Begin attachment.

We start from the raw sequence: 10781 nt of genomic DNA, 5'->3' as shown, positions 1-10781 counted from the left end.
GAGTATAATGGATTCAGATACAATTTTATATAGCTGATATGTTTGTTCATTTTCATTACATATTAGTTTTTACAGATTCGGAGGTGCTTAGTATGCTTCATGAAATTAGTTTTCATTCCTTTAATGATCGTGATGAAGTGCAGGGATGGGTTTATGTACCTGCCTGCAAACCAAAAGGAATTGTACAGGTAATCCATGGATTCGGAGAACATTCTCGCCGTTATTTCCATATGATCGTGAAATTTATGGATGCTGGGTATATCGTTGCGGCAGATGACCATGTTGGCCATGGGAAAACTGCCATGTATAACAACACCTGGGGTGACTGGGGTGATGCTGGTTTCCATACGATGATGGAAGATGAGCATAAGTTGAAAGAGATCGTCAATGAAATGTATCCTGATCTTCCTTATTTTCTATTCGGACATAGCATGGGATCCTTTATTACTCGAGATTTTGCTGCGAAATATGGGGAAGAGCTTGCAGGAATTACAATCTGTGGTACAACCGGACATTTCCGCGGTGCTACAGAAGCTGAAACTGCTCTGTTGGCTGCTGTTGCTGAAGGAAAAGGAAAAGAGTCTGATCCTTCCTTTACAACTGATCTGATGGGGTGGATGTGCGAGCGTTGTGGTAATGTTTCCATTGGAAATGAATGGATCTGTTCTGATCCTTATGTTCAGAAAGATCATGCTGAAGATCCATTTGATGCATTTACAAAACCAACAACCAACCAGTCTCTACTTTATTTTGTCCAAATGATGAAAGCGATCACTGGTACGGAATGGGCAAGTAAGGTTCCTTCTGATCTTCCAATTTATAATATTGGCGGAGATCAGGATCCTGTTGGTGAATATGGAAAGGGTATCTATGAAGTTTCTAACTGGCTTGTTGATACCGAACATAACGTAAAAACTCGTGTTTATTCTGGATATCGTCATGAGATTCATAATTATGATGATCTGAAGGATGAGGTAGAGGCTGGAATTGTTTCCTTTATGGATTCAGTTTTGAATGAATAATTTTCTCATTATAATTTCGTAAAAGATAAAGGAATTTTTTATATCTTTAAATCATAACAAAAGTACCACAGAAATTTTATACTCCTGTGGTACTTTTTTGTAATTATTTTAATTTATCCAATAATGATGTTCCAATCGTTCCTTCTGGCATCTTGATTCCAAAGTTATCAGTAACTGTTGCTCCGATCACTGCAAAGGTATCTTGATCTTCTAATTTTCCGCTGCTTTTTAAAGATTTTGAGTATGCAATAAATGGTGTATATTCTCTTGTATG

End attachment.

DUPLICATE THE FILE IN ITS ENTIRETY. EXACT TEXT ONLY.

We start from the raw sequence: 10781 nt of genomic DNA, 5'->3' as shown, positions 1-10781 counted from the left end.
GAGTATAATGGATTCAGATACAATTTTATATAGCTGATATGTTTGTTCATTTTCATTACATATTAGTTTTTACAGATTCGGAGGTGCTTAGTATGCTTCATGAAATTAGTTTTCATTCCTTTAATGATCGTGATGAAGTGCAGGGATGGGTTTATGTACCTGCCTGCAAACCAAAAGGAATTGTACAGGTAATCCATGGATTCGGAGAACATTCTCGCCGTTATTTCCATATGATCGTGAAATTTATGGATGCTGGGTATATCGTTGCGGCAGATGACCATGTTGGCCATGGGAAAACTGCCATGTATAACAACACCTGGGGTGACTGGGGTGATGCTGGTTTCCATACGATGATGGAAGATGAGCATAAGTTGAAAGAGATCGTCAATGAAATGTATCCTGATCTTCCTTATTTTCTATTCGGACATAGCATGGGATCCTTTATTACTCGAGATTTTGCTGCGAAATATGGGGAAGAGCTTGCAGGAATTACAATCTGTGGTACAACCGGACATTTCCGCGGTGCTACAGAAGCTGAAACTGCTCTGTTGGCTGCTGTTGCTGAAGGAAAAGGAAAAGAGTCTGATCCTTCCTTTACAACTGATCTGATGGGGTGGATGTGCGAGCGTTGTGGTAATGTTTCCATTGGAAATGAATGGATCTGTTCTGATCCTTATGTTCAGAAAGATCATGCTGAAGATCCATTTGATGCATTTACAAAACCAACAACCAACCAGTCTCTACTTTATTTTGTCCAAATGATGAAAGCGATCACTGGTACGGAATGGGCAAGTAAGGTTCCTTCTGATCTTCCAATTTATAATATTGGCGGAGATCAGGATCCTGTTGGTGAATATGGAAAGGGTATCTATGAAGTTTCTAACTGGCTTGTTGATACCGAACATAACGTAAAAACTCGTGTTTATTCTGGATATCGTCATGAGATTCATAATTATGATGATCTGAAGGATGAGGTAGAGGCTGGAATTGTTTCCTTTATGGATTCAGTTTTGAATGAATAATTTTCTCATTATAATTTCGTAAAAGATAAAGGAATTTTTTATATCTTTAAATCATAACAAAAGTACCACAGAAATTTTATACTCCTGTGGTACTTTTTTGTAATTATTTTAATTTATCCAATAATGATGTTCCAATCGTTCCTTCTGGCATCTTGATTCCAAAGTTATCAGTAACTGTTGCTCCGATCACTGCAAAGGTATCTTGATCTTCTAATTTTCCGCTGCTTTTTAAAGATTTTGAGTATGCAATAAATGGTGTATATTCTCTTGTATG